The Grammys from the Quipping Gay Authorities

You’d think a Grammys saddled with old-timers, expected wins, and repeat performances (Foo Fighters, Paul McCartney, apparent phoenix Chris Brown, and Bruce Springsteen all took the stage twice) would make for a languid viewing experience, but get this: The 2012 Grammys was one of the slickest and most entertaining award ceremonies I’ve seen in the past… three years? At least two, anyway. 

It was pleasurable and seemingly fast, even with the bewildering shock of Whitney Houston‘s death still in the air and without Lady Gaga‘s magnificent ovoid entrance of 2011. We found fun in a truly hopeless place. And a dubious new hairdo for Rihanna too, to boot! Everyone wins.

I hate gushing snarklessly about an organization as execrably out-of-touch as the Grammys, but I can’t help that the performances were palatable. Bruce Springsteen isn’t quite the shuffling troubadour of Asbury Park anymore, but he was a perfect opening act: With the E Street Band in tow (sans his beloved saxophonist, the late Clarence Clemons), Bruce emanated a fighting spirit and awesome glow on his single “We Take Care of Our Own.” Also: The man is still hot and a wearer of fine jeans. Respect. Host LL Cool J is notably hotter, but he was placed in the not-hot position of following Bruce and addressing High Holy Empress Whitney’s death at the top of the show. Oh, yikes. A prayer ensued, but then the hotness resumed. We live, see.

Bruno Mars and his hip-as-hell backing band were decked in gold blazers and bow ties, and they jived on a big golden stage. It was the fourth or fifth best Chips Ahoy commercial I’ve ever seen. Bruno in his silly pompadour looked like a cross between George Chakiris and Harry Belafonte, but womanly if that makes sense. The spectacle was so crisp, I can almost forgive the lyrics to his song “Runaway Baby,” which go like this: “So many eager young bunnies / That I’d like to pursue / Now even now they eating out the palm of my hand /
There’s only one carrot and they all gotta share it.” Carrot punography. Hide the kids. From the Easter funny.

Bonnie Raitt and Alicia Keys followed up with a sweet tribute to Etta James in a rendition of “A Sunday Kind of Love.” Yay and good. Except here’s the difference between Bonnie Raitt and Alicia Keys: Bonnie is the first woman to have a guitar named for her, and Alicia named herself after piano keys. One of those is more awesome than the other. Discuss that at dinnertime with your kids. Raitt and Keys also presented the worthy Adele with a Pop Vocal Grammy. Fellow nominee Lady Gaga reacted stiffly while wearing a lovely facial net. She knows this isn’t her night. She dressed as a carryout bag.

Thank God for Kelly Clarkson‘s recent comeback; she slayed her duet with Jason Aldean (“Don’t You Wanna Stay”). I actually wanted her to whip out a pistol, shoot Jason with it, and start belting “Miss Independent” as cops dragged her away, but we can’t always get what we want. But we can admit that would’ve been a triumph.

Foo Fighters went fooed around in the next performance (and picked up a Grammy too), and then Rihanna and Chris Martin of Coldplay “duetted.” It was more like “competitive weeping.” The reunited Beach Boys could’ve sounded worse, but not older, and their collaborators Maroon 5 and Foster the People didn’t do much to up the energy. Yawn. Though I have to admit, the best seat in the house was Adam Levine‘s face.

I guess we’re supposed to love Chris Brown now, which is — you know — completely impossible. He picked up a Best R&B Album trophy and jigged on a bunch of psychedelically lit blocks. Paul McCartney, who looks like your peeping lady neighbor named Gertie now, went classy with a Diana Krall/Joe Walsh collaboration. Then, tucked before Taylor Swift‘s very respectable performance of “Mean,” came one of the night’s best moments: New duo The Civil Wars trilled a few bars of their fiddle-licious country single “Barton Hollow.” If Lady Antebellum cared to be interesting or dark, they might be The Civil Wars. But instead they have the word “antebellum” in their name, like idiots.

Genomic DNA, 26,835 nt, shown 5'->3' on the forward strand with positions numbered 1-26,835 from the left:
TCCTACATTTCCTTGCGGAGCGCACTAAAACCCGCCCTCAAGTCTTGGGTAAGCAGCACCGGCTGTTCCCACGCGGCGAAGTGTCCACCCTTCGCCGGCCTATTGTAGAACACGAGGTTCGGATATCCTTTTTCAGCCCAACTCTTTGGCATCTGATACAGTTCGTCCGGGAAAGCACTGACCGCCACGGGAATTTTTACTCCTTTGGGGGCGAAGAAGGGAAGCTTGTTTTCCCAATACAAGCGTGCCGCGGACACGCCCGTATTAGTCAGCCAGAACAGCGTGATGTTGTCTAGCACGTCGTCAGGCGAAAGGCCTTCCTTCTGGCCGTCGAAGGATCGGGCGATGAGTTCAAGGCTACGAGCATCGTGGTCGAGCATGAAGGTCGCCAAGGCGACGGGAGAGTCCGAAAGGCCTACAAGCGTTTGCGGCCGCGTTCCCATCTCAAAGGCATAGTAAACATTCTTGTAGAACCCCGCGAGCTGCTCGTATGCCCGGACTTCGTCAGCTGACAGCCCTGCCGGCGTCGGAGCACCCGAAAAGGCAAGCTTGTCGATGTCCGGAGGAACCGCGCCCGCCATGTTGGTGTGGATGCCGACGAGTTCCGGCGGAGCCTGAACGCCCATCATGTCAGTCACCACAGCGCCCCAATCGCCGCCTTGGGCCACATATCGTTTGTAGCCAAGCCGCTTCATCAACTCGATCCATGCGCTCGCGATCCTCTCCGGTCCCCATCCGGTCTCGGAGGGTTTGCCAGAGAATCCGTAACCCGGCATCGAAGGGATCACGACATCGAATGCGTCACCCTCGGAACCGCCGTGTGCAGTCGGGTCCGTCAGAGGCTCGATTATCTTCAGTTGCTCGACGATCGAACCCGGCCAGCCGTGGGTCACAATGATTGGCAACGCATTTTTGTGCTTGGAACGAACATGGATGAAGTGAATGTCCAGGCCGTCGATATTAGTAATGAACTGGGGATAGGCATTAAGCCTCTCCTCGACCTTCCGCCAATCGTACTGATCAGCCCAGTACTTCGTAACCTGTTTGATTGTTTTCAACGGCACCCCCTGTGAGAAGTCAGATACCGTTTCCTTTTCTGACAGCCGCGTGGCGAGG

Flashing past Katy Perry‘s eyelash-batting spectacle, Adele‘s serviceable balladeer skills, and a sleepy Glen Campbell tribute featuring Blake Shelton, The Band Perry, and the rhinestone cowboy himself, Jennifer Hudson seized the emotional wallop of the “In Memoriam” reel (which featured Amy Winehouse, Phoebe Snow, and Ms. Houston), and sang the hell out of “I Will Always Love You.” She belted it note for note, slipping into neither self-indulgence nor unfeeling austerity. She was so perfect that she reignited the 24-hour marathon of Whitney hits on my iTunes. Currently playing: “My Name is Not Susan.” And by the way, my name is not Susan. You bad man.

Unfortunately, the night’s obvious lowpoint came near the climax: Nicki Minaj burdened us with the showing of a short, Exorcist-esque film that preceded her completely random, histrionic performance of “Roman Holiday,” a showcase for her alter ego Roman. Sasha Fierce would’ve thrown tripped Roman in gym class.

As for the actual awards, that precious, self-victimized Adele picked up the sacred trifecta: Record, Song, and Album of the Year. With six trophies altogether, she ties Beyonce for most awarded female performer in a single year. This is why the Grammys are worse than the Oscars, because guess how many Oscars Katharine Hepburn, the most awarded thespian of all time, has? Four. Adele picked up more statues than that in an hour. And maybe she’s not as brilliant as past winners (of less Grammys) like Carole King, Alanis Morissette, and Lauryn Hill. She has a gorgeous voice and gives a  lovable speech, I admit. But making Grammy history with a sextet of wins no longer feels like much of a feat. It feels like an indication of the shabby competition.

Follow us through a photo journey of the night at hand!

Cyndi Lauper

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